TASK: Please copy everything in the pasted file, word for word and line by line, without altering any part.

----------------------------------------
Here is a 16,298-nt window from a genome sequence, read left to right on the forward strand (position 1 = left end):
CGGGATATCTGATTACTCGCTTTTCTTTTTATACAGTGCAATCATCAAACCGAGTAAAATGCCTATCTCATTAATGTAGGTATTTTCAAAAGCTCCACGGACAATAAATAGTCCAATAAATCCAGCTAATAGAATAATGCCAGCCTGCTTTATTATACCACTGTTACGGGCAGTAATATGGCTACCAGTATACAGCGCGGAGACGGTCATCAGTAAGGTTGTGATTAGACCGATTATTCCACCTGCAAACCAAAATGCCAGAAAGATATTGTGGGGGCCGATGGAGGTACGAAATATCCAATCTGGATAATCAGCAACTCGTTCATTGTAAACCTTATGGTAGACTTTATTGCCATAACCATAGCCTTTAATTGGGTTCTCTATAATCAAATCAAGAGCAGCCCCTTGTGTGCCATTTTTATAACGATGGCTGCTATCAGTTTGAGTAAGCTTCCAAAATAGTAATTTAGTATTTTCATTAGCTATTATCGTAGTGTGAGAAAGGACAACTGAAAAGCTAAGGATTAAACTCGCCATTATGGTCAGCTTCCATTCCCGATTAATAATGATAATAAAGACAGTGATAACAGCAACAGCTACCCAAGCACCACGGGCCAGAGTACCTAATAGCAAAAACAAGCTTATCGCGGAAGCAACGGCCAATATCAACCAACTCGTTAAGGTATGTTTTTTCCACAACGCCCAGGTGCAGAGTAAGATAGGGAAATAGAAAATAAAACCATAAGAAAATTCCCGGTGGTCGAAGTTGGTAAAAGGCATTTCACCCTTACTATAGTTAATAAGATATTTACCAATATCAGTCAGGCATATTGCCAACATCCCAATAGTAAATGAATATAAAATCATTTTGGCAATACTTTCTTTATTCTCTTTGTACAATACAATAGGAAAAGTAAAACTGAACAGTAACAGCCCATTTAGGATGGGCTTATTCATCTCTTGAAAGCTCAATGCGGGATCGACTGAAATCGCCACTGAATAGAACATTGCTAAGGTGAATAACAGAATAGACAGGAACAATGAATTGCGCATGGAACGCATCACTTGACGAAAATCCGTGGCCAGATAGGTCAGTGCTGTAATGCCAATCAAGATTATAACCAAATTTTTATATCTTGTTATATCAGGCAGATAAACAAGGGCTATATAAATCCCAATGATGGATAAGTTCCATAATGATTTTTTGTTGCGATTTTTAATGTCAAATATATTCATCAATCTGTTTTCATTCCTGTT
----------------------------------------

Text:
Here is a 16,298-nt window from a genome sequence, read left to right on the forward strand (position 1 = left end):
CGGGATATCTGATTACTCGCTTTTCTTTTTATACAGTGCAATCATCAAACCGAGTAAAATGCCTATCTCATTAATGTAGGTATTTTCAAAAGCTCCACGGACAATAAATAGTCCAATAAATCCAGCTAATAGAATAATGCCAGCCTGCTTTATTATACCACTGTTACGGGCAGTAATATGGCTACCAGTATACAGCGCGGAGACGGTCATCAGTAAGGTTGTGATTAGACCGATTATTCCACCTGCAAACCAAAATGCCAGAAAGATATTGTGGGGGCCGATGGAGGTACGAAATATCCAATCTGGATAATCAGCAACTCGTTCATTGTAAACCTTATGGTAGACTTTATTGCCATAACCATAGCCTTTAATTGGGTTCTCTATAATCAAATCAAGAGCAGCCCCTTGTGTGCCATTTTTATAACGATGGCTGCTATCAGTTTGAGTAAGCTTCCAAAATAGTAATTTAGTATTTTCATTAGCTATTATCGTAGTGTGAGAAAGGACAACTGAAAAGCTAAGGATTAAACTCGCCATTATGGTCAGCTTCCATTCCCGATTAATAATGATAATAAAGACAGTGATAACAGCAACAGCTACCCAAGCACCACGGGCCAGAGTACCTAATAGCAAAAACAAGCTTATCGCGGAAGCAACGGCCAATATCAACCAACTCGTTAAGGTATGTTTTTTCCACAACGCCCAGGTGCAGAGTAAGATAGGGAAATAGAAAATAAAACCATAAGAAAATTCCCGGTGGTCGAAGTTGGTAAAAGGCATTTCACCCTTACTATAGTTAATAAGATATTTACCAATATCAGTCAGGCATATTGCCAACATCCCAATAGTAAATGAATATAAAATCATTTTGGCAATACTTTCTTTATTCTCTTTGTACAATACAATAGGAAAAGTAAAACTGAACAGTAACAGCCCATTTAGGATGGGCTTATTCATCTCTTGAAAGCTCAATGCGGGATCGACTGAAATCGCCACTGAATAGAACATTGCTAAGGTGAATAACAGAATAGACAGGAACAATGAATTGCGCATGGAACGCATCACTTGACGAAAATCCGTGGCCAGATAGGTCAGTGCTGTAATGCCAATCAAGATTATAACCAAATTTTTATATCTTGTTATATCAGGCAGATAAACAAGGGCTATATAAATCCCAATGATGGATAAGTTCCATAATGATTTTTTGTTGCGATTTTTAATGTCAAATATATTCATCAATCTGTTTTCATTCCTGTT